When Dorothy collides with Ash, she sees it as her chance to start fresh—she’ll stow away in his plane and begin a new life wherever they land. Then she wakes up in a future that’s been ripped apart by earthquakes and floods; where vicious gangs rule the submerged city streets and a small group of intrepid travelers from across time are fighting against the odds to return things to normal. What Dorothy doesn’t know is that she could hold the key to unraveling the past—and her arrival may spell Ash’s ultimate destruction. (Goodreads)

I did a mini book review of this here.

3 Stars.

Okay so there you have all of the books that I read in March, how did your reading month go? What are you currently reading? Lets chat in the comments.

Happy Reading.

Thanks bookworms.

Mini Book Review: Stolen Times by Danielle Rollins

Hello Everyone.

Today I am going to do a book review of Stolen Time by Danielle Rollins. I did like this book, it wasn’t the best, but it was enjoyable.

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Seattle, 1913 // Dorothy is trapped. Forced into an engagement to a wealthy man just so she and her mother can live comfortably for the rest of their days, she’ll do anything to escape. Including sneaking away from her wedding and bolting into the woods to disappear.

New Seattle, 2077 // Ash is on a mission. Rescue the professor—his mentor who figured out the secret to time travel—so together they can put things right in their devastated city. But searching for one man means endless jumps through time with no guarantee of success.

When Dorothy collides with Ash, she sees it as her chance to start fresh—she’ll stow away in his plane and begin a new life wherever they land. Then she wakes up in a future that’s been ripped apart by earthquakes and floods; where vicious gangs rule the submerged city streets and a small group of intrepid travelers from across time are fighting against the odds to return things to normal. What Dorothy doesn’t know is that she could hold the key to unraveling the past—and her arrival may spell Ash’s ultimate destruction. (Goodreads)

When I first read the synopsis of this book I was really excited to read it. I mean a book with time travel is one of my favourite things. The story its self was really good, it was fast paced and the explanations of the times, places and the travel was excellent. The only problem I had was with the characters themselves.

The character Dorothy, in the beginning you learn she has been taught how to be a can artist by her mother, and she trusts nobody. Thats it, her character seemed to have no character growth for me, she needed to have more substance. Ash was better, but at the same time I felt he had no character growth as well. I’m sorry to say that they are pretty forgettable characters. Thats the only problem I had with this book.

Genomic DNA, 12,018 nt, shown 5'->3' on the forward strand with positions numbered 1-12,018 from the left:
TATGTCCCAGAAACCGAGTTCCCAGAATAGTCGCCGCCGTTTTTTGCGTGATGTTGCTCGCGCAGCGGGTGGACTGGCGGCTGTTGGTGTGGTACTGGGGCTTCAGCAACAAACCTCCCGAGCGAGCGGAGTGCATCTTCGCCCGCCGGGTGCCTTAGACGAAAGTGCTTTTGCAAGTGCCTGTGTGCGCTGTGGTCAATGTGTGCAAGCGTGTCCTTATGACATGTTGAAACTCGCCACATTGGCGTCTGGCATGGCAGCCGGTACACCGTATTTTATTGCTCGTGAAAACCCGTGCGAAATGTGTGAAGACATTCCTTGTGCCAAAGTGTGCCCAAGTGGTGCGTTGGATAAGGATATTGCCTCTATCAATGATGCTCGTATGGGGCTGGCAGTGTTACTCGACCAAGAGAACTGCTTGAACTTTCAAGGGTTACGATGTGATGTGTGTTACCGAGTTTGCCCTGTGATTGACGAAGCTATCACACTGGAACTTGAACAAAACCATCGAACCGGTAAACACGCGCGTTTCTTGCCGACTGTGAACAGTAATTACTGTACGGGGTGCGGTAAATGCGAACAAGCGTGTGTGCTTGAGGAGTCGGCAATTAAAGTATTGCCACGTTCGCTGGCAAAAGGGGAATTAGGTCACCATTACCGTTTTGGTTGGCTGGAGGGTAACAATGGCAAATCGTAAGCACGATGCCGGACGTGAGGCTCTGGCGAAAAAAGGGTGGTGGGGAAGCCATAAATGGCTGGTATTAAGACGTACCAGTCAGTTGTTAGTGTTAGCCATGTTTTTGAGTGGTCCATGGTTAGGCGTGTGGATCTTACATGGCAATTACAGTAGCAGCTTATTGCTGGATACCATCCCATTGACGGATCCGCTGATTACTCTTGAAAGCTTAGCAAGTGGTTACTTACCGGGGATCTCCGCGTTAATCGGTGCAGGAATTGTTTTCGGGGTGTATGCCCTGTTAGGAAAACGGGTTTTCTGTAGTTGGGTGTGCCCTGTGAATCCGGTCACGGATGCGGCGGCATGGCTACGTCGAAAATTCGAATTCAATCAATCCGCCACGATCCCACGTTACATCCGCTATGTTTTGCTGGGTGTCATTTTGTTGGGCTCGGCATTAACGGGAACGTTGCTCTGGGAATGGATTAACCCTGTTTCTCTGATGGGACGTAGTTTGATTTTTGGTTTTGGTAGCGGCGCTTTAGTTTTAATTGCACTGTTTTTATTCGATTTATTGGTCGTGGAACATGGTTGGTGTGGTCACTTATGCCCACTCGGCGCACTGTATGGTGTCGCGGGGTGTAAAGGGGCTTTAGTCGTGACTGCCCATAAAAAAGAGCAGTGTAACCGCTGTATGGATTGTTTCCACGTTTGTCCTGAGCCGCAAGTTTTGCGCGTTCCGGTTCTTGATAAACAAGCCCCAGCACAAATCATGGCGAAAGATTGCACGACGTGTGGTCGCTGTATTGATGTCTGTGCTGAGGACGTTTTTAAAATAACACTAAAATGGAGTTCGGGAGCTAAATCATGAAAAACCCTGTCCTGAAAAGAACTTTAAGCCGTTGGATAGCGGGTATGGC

The time travel aspect was really cool, I liked the science explanations and how it all made sense. It is a fun read, I just wanted more from the characters, I will read the next book to see if it expands anymore.

3.25 Stars

Happy Reading.

Thanks bookworms.

Goodreads Star Rating! Should we trust it??

Hello Everyone.

Today I want to talk about star rating on Goodreads. Many people have different ways of rating and honestly, should we trust the ratings on Goodreads? Some people give 3 stars to books they hate, some give 1 star. Its all subjective.

When I rate a book, I rate how the story is, how much it captured my interest and how the characters are developed. The only books I tend to have trouble rating are Middle grade books and Nonfiction. Anybody else have trouble rating some books???

So for example I recently read Wild by Cheryl Strayed and I enjoyed it, but I also it found it boring. When it came to giving it a Star rating, I just gave it 3 stars, because I found it was a book that I probably will never read again, and I just didn’t care for it that much. Yet some other people may have given it 3 stars because they enjoyed it and thought that it was okay. Now if I had never read it and I went into to Goodreads to see the ratings and the reviews, the ratings might have either put me off, or made me think I might like it.

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I am honestly having a hard time trusting the ratings on Goodreads. I have now decided that I am no longer looking at the ratings of the book, but I will read the reviews and the synopsis and if it catches my eye then I will read it myself and just rate the book for myself.

Now how I rate my books are:

1 Star = I absolutely did not like this book, didn’t like the plot, the characters, the themes ECT.

2 Star = I didn’t like the book, but it had some redeeming qualities, like a good character, a good ending. ECT.

3 Star = I liked the book, but I wont read it again.

4 Star = Really liked the book and enjoyed many aspects, but there was a tiny problem with it, the writing, the character, not liking what the character does. ECT.

5 Star = This is the best books, with finding no faults.

Hope everyone is having a good day? tell me what you think about star ratings?

Happy Reading.

Thanks bookworms.

Daisy Jones and The Six: Mini Book Review.

Hello everybody.

Today I am going to do a small review of a book, which in my opinion, is the best thing I ever read. Daisy Jones and The Six by Taylor Jenkins Reid.

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Everyone knows Daisy Jones & The Six, but nobody knows the reason behind their split at the absolute height of their popularity . . . until now.